Josh T. Pearson’s 2011 album Last of the Country Gentlemen is sobering, painful, and ultimately serene. The surprise Christmas EP he released late last month is equally haunting, but rather than hinging on Pearson’s pain, this EP relies more on his charm. The record’s five songs—traditional, religious Christmas carols—were each recorded in one take, so the end product doesn’t do much to cover up his occasional mistakes. Rather, what you end up with is something like lightning in a bottle. Songs like “Angels We Have Heard on High” and “O Holy Night” sound comforting to Pearson’s troubled soul, and even downright worshipful.
Brushfire Records – This Warm December, A Brushfire Holiday Vol. 2
Fans of Jack Johnson will certainly adore almost every note on this holiday compilation. Those who aren’t part of Johnson’s clean-cut, beach-bum fan club, however, will find it murky with funky acoustic takes on holiday classics mixed in with a few originals. “Party Hard” by Zach Gill is a highly relatable, fun tune about being overcommitted to Christmas parties. But the two best songs by a long shot come from Rogue Wave, whose take on “Jingle Bell Rock” is likely the best out there, and Neil Halstead with his lonesome folk ballad “Home for the Season.”
My Morning Jacket – iTunes Session EP
It would be difficult for My Morning Jacket to one-up their 2000 Christmas EP, My Morning Jacket Does Xmas Fiasco Style, but there is reason to believe that the newly released iTunes Session EP is just as good, if not better. While Xmas consisted of all original songs, the new release offers some brilliantly played covers, including The Band’s “Christmas Must Be Tonight.” There’s a pedal steel guitar that flows throughout the EP, including original song “Welcome Home,” giving it a laid-back country feel. And, because the band recorded it in a 14-hour session while on tour in Amsterdam, tour mates The Head and The Heart sit in on a few tracks. Some songs sound haunting, a few sound hungover, but they’re all good, start to finish.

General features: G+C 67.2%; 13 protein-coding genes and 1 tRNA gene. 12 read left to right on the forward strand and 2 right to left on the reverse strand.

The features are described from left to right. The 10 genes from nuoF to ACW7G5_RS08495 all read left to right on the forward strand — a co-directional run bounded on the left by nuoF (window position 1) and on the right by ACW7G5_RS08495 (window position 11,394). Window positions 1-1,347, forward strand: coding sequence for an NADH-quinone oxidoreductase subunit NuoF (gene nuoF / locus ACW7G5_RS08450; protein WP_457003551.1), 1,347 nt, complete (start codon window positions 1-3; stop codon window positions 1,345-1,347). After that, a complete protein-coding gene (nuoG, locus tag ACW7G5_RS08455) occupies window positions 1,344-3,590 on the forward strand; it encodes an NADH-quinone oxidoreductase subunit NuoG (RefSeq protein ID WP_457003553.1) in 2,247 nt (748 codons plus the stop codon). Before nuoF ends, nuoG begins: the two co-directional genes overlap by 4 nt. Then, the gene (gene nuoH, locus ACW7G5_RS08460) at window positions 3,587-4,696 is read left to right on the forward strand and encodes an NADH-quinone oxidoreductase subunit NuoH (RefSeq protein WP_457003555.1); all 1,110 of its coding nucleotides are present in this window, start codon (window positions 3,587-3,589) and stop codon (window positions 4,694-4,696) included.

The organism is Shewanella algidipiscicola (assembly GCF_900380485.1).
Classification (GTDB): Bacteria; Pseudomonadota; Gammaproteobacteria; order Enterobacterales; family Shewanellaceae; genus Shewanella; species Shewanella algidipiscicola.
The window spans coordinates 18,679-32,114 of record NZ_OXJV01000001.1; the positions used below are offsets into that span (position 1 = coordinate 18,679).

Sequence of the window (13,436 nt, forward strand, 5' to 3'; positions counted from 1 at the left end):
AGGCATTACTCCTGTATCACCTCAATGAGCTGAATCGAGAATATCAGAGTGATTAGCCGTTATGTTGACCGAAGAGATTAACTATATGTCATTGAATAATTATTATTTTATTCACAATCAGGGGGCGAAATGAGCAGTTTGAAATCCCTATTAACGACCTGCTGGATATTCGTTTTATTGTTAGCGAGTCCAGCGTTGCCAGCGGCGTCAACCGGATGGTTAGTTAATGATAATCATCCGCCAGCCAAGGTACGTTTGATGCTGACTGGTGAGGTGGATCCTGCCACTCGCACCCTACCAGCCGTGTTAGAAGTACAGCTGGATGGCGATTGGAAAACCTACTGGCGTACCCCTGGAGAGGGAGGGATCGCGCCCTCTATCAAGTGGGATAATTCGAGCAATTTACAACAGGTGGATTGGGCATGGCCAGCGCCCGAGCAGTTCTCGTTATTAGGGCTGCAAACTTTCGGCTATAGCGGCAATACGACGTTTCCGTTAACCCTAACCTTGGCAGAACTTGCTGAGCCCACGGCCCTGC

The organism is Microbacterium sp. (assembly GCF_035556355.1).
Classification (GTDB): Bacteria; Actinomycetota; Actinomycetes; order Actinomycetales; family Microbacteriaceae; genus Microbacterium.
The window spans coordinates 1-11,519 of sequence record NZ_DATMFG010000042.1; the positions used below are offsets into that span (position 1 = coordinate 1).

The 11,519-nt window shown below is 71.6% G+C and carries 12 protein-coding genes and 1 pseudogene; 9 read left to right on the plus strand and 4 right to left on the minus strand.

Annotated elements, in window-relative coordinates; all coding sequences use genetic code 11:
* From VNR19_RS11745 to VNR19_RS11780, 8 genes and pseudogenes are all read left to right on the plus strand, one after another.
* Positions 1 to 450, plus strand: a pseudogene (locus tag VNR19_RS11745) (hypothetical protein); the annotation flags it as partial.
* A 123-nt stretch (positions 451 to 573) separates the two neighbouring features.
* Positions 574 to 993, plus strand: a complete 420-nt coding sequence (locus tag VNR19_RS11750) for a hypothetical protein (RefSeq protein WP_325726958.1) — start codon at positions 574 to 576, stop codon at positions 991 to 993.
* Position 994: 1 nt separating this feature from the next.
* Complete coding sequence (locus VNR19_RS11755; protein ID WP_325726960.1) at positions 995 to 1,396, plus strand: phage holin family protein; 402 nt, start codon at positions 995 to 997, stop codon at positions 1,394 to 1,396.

Michael Bublé – Christmas
Michael Bublé is kind of a genius in that he doesn’t care to be "cool" by hipster standards. But the Canuck has had a wildly successful career thanks to moms everywhere. On his new album, Christmas, he’s making his biggest appeal to them yet. He manages to capture a vintage, big-band sound with a warm stand-up bass, jazzy drums and a horn section straight out of Glenn Miller’s band. That mixed with Bublé’s distinctive voice is enough to make your mom figure out what iTunes is, and accidentally buy the album three
times (while you search for your earbuds).
Seryn – Seryn and Friends Christmas
The thing about Christmas music is that it allows serious bands to cut loose a little. Such is the case with Seryn. Still riding high from the release of their 2011 debut, This Is Where We Are, the band decided to release a Christmas album. While it came as a surprise, it certainly wasn’t thrown together. The 11-song offering showcases the band’s signature harmonies, musicianship and time-signature-shifting rhythms. “Joy to the World” demonstrates all three, as does “O Holy Night.” The record also allows friends like Doug Burr and Dalton Kane some facetime. Burr’s serene “O Come All Ye Faithful” is offset by Kane’s hilarious album ender, “The Nicest Way to Tell a Girl You Love … (Santa Isn’t Real).”
Daniel Hopkins (@dshopkins) is a music critic at www.DallasObserver.com.